Feng Shui

Feng Shui, in the Business world.

Toward the end of 1900, the Credit Lyonnias Bank produced, what was meant to be, a light-hearted Feng Shui Stock Market Index , which it claimed, predicted the fluctuations for the coming year (1901) on the Hong Seng Index  (the Hong Kong Stock Market). In early 1902, the Asian Wall Street Journal published an article which confirmed that every prediction made by the Feng Shui Index for the previous year, had in fact been remarkably accurate, on the Hong Seng Index!

So accurate in fact, that the Feng Shui report was commissioned for 1902 –and has been, for every year, since!

Because of the continued accuracy of these predictions, a constantly increasing number of Hong Kong and Taiwanese buildings have Feng Shui inspired features, built into them.

(And before you ‘scoff’ and dismiss this as nonsense, consider this: These two States have amongst the highest per capita income in the world.)

So, what is Feng Shui, and how is it supposed to help?

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Feng Shui is an ancient art and science dating back some three-thousand years ago, and hails from China. It is an incredibly complex accumulation of knowledge that lays claim to the understanding of how to balance the natural energies of any given space or area, in order to give good health and fortune, to those occupying it.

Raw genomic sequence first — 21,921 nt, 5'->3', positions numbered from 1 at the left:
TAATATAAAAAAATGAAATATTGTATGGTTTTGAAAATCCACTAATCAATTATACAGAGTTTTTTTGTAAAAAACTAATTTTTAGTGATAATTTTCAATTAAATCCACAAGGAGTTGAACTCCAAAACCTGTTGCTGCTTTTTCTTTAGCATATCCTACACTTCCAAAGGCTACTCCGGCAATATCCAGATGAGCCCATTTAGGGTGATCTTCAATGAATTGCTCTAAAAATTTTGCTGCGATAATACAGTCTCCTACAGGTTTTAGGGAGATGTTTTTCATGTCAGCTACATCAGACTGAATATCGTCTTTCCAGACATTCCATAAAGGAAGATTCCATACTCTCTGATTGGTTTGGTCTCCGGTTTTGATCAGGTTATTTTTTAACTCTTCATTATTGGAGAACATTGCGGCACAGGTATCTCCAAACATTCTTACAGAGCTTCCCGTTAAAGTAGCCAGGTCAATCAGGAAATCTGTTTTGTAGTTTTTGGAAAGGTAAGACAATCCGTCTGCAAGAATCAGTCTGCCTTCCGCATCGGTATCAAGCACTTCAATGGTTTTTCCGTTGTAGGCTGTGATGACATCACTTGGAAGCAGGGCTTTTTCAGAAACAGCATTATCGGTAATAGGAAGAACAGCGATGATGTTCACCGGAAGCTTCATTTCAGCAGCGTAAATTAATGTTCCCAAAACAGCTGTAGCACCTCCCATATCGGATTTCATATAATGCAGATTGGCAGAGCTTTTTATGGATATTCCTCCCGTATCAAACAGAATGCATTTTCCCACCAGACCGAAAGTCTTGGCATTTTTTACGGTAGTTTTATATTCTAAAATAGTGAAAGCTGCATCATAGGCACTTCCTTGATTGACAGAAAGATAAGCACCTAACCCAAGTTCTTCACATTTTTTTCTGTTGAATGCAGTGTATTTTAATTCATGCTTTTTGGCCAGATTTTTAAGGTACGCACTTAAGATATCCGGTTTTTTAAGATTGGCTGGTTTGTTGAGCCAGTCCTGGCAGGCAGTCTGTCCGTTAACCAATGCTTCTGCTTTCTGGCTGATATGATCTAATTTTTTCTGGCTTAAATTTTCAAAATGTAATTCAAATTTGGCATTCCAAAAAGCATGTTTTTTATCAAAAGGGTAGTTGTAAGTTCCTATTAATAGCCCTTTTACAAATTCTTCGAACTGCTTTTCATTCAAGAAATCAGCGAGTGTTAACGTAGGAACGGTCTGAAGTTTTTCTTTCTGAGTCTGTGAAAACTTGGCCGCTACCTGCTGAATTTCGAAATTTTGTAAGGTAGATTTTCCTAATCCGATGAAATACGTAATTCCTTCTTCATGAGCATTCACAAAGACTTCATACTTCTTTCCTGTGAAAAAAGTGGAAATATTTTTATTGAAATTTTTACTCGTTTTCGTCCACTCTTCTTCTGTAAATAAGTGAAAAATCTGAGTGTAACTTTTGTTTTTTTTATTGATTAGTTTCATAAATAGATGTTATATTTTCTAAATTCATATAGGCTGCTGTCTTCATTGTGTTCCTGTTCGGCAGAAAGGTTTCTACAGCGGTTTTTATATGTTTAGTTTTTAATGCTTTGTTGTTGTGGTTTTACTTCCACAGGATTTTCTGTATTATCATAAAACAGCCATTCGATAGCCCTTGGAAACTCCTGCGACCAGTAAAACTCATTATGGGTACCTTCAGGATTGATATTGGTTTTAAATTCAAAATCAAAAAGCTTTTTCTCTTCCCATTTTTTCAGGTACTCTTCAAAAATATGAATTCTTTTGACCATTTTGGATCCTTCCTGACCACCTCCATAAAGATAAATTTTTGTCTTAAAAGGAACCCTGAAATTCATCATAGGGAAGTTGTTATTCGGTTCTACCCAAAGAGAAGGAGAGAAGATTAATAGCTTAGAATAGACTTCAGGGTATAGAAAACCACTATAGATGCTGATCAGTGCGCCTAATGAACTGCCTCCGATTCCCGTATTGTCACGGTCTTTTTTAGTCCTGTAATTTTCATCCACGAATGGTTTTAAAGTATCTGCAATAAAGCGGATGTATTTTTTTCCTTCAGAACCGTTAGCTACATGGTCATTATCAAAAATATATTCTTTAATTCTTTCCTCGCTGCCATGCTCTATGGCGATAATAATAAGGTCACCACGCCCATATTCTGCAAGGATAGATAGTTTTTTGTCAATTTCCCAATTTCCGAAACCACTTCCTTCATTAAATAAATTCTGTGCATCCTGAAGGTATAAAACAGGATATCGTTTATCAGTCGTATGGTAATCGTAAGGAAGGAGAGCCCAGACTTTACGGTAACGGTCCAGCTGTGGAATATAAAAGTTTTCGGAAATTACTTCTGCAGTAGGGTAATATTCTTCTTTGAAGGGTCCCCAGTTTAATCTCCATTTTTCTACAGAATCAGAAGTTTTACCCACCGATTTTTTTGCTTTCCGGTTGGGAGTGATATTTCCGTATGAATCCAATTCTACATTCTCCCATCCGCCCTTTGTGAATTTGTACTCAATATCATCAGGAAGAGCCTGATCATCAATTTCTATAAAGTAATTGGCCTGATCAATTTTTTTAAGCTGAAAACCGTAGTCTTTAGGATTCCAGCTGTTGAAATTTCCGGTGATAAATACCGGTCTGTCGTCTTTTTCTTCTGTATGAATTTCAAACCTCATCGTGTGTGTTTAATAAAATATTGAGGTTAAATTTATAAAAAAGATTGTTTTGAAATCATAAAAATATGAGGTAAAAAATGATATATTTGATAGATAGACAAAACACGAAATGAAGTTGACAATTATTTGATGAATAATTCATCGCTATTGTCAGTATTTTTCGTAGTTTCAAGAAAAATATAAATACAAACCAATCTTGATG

‘Feng means Wind and Shui means Water.’ – In Chinese culture, these two elements (Wind, as in Air,) are associated with good health, thus over time, Feng Shui came to mean ‘good luck’ or ‘good fortune’.

It is based on the Taoist vision and understanding, of what occurs naturally and in particular, that the land is ‘alive’ and filled with ‘Ch’i’ (energy). The Ancients believed that a specific-lands energy could determine the fate of its people. The theories of Yin and Yang, along with the five Feng Shui elements are some of the basic aspects of a Feng Shui analysis that come from Taoism.

. . . But the good news is, you don’t have to understand the principles of Feng Shui – because The Lily White Company, does!

They know that a plant placed in the corner of a room softens the flow of Ch’i and keeps it circulating.

That only appropriate corners of a room should be ‘enlivened’ by such items as a plant. Plants soften the Yang and encourage positive Ch’i to congregate and meander.

At your place of work, when attending a meeting, you should avoid having your back toward a doorway; and the placing of your desk, is of prime importance! Plants near the doorways of all offices – including reception areas – is equally important, to soften the flow of Ch’i.

When a business relies on visiting customers, the attractiveness of the entrance cannot be over-stressed. It should not be cluttered or littered with deliveries, nor should your visitor be able to see into the offices, from the reception area.

Indoor plants can provide the necessary - yet pleasing-to-the-eye - screen, to prevent such intrusion, and to prevent any employee having to sit with their back to a doorway! (Even internal-only doors!)

Does Feng Shui really work?

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Some may dismiss it as ‘nonsense’ – and The Lily White Company won’t try to convince you otherwise. However, . . . it has been around for over 3,000-years and is vigorously practised by the Chinese, the Japanese, in Hong Kong and Taiwan . . . . some of the wealthiest and most productive peoples of the world. But you make up your own mind!

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